Saturday, March 20, 2010

"Remember Me"

I thought this movie would be a love story, but it turned out to be more of a family story, with the love interest angle thrown in. Still, Robert Pattinson does a great job acting here—more so than in the "Twilight" movies, in my opinion—and the acting and storyline are decent overall.

Tyler (Robert Pattinson) is drifting through life. He shares an apartment with his roommate, audits classes at NYU, and works part-time at the Strand bookstore. One night, he tries to break up a fight, but instead ends up getting punched by one of the cops at the scene (Chris Cooper, "The Kingdom"). His roommate then finds out that the cop has a daughter, Ally (Emilie de Ravin, TV's "Lost"), who also goes to NYU, and decides that Tyler should woo and then dump her. It starts out as a game of revenge, but when Tyler ends up falling in love with Ally, it becomes much more.

Meanwhile, Tyler's family is split up—his mom (Lena Olin, TV's "Alias") and dad (Pierce Brosnan, "Married Life") are divorced—while his 11-year-old sister Caroline (newcomer Ruby Jerins) is having trouble with the mean girls at school. In addition, his older brother, Michael, committed suicide six years ago, and Tyler was the one who found him. Needless to say, Tyler has issues, but he may have met his match in Ally, whose mother was murdered ten years ago, and whom is similar in a lot of ways to Tyler.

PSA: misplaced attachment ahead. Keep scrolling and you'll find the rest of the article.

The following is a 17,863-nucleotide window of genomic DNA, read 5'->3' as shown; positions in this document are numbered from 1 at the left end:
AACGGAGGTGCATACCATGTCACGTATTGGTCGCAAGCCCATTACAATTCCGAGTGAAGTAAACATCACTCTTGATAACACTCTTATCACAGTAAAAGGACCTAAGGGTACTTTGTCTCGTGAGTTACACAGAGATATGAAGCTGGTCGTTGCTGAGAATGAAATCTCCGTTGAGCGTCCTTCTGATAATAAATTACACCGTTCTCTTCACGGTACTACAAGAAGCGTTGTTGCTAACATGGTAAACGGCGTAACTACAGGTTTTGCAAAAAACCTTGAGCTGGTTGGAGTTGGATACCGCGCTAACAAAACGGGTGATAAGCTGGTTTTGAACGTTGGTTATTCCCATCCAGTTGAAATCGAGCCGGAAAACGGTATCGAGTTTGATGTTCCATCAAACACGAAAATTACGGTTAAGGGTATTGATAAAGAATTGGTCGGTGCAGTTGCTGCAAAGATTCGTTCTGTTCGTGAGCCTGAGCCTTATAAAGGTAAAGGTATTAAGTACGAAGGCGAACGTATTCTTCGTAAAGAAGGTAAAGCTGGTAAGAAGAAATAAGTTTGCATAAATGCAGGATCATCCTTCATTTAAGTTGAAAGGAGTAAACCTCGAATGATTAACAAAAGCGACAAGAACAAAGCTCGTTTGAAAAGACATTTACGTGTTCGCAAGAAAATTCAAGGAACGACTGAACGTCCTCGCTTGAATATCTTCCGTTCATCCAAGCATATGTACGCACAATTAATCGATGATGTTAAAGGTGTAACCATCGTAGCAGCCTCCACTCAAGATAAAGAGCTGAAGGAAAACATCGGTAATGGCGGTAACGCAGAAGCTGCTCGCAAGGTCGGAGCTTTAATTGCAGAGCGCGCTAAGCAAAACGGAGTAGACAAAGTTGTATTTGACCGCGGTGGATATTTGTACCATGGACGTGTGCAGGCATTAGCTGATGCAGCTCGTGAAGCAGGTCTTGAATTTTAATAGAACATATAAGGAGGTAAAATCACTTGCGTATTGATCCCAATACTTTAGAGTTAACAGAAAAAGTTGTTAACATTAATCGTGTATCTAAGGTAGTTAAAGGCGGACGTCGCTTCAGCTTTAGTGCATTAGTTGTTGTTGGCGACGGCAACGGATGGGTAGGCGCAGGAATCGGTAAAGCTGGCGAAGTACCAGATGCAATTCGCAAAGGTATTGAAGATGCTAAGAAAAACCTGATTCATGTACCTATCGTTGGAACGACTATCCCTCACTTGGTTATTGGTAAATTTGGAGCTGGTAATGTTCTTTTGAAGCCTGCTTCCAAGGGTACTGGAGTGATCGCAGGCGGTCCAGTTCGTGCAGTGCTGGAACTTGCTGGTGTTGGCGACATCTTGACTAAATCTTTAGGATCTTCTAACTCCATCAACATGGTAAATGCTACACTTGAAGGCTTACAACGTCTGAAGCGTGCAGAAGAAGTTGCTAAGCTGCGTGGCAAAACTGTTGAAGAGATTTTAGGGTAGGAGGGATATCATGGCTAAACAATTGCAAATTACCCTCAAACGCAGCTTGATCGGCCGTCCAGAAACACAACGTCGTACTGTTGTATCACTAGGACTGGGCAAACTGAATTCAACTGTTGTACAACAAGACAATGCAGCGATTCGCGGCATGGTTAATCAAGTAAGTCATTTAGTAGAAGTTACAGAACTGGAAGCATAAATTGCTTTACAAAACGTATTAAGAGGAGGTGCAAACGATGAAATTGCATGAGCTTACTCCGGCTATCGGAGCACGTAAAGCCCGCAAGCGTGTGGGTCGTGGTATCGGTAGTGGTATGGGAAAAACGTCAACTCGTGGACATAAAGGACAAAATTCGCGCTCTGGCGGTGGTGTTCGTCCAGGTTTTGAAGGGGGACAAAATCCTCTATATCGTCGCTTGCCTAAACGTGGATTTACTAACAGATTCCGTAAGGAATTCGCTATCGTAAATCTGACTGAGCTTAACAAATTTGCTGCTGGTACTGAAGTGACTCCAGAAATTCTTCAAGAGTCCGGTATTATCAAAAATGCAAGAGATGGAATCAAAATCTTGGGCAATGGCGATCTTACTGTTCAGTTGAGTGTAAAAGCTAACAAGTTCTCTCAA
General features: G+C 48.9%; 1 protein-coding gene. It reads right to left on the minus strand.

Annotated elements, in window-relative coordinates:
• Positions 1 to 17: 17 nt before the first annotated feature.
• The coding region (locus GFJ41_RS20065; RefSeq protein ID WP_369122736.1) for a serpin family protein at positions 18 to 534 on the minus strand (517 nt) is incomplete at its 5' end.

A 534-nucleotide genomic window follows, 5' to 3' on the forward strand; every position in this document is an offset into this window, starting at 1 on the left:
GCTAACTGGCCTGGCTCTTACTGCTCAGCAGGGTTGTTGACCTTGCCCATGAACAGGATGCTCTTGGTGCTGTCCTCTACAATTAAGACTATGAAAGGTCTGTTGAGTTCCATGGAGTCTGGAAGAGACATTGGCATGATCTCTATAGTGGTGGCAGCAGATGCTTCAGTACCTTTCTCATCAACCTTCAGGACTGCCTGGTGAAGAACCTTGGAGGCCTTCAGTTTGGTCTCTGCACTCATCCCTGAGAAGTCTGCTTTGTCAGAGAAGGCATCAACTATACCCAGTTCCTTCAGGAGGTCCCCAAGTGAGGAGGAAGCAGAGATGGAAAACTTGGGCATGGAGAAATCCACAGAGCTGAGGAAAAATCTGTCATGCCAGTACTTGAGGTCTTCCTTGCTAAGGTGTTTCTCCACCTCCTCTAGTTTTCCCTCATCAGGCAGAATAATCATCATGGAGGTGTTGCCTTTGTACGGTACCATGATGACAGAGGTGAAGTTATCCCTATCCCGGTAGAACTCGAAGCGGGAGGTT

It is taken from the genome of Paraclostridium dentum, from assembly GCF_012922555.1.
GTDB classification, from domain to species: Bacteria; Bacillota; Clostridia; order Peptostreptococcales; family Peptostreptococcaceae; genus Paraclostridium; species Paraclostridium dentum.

The acting in the movie was great, as was the cast. The film has a twist ending that I knew about before seeing—click here to read spoilers. After seeing the film, I wondered if I would have reacted differently had I not known about the ending. It is still a devastating ending, readers be warned, but I think that since I knew about it beforehand, it made less of an impact on me.

I would like to give this movie a yes vote, but it was a little slow at times, and I still feel misled that the movie wasn't really a love story. Therefore, Maybe see this movie. Pattinson's acting is at his best here, and his little sister is adorable—one wonders why she has trouble with the mean girls at school, though she admits to Pattinson's character that she "spaces out a lot" and then they laugh at her. Brosnan has a few good scenes, including some with Pattinson where they get into a yelling match, and de Ravin is great as Ally. Cooper is also decent as Ally's dad. Thinking about the movie afterwards, however, I realized that it did jump around a lot (yet, like I said, parts of it were slow), and it is because of that and other factors that I cannot give this movie a "Yes" rating. Fans of Pattinson, however, will most likely enjoy this film.

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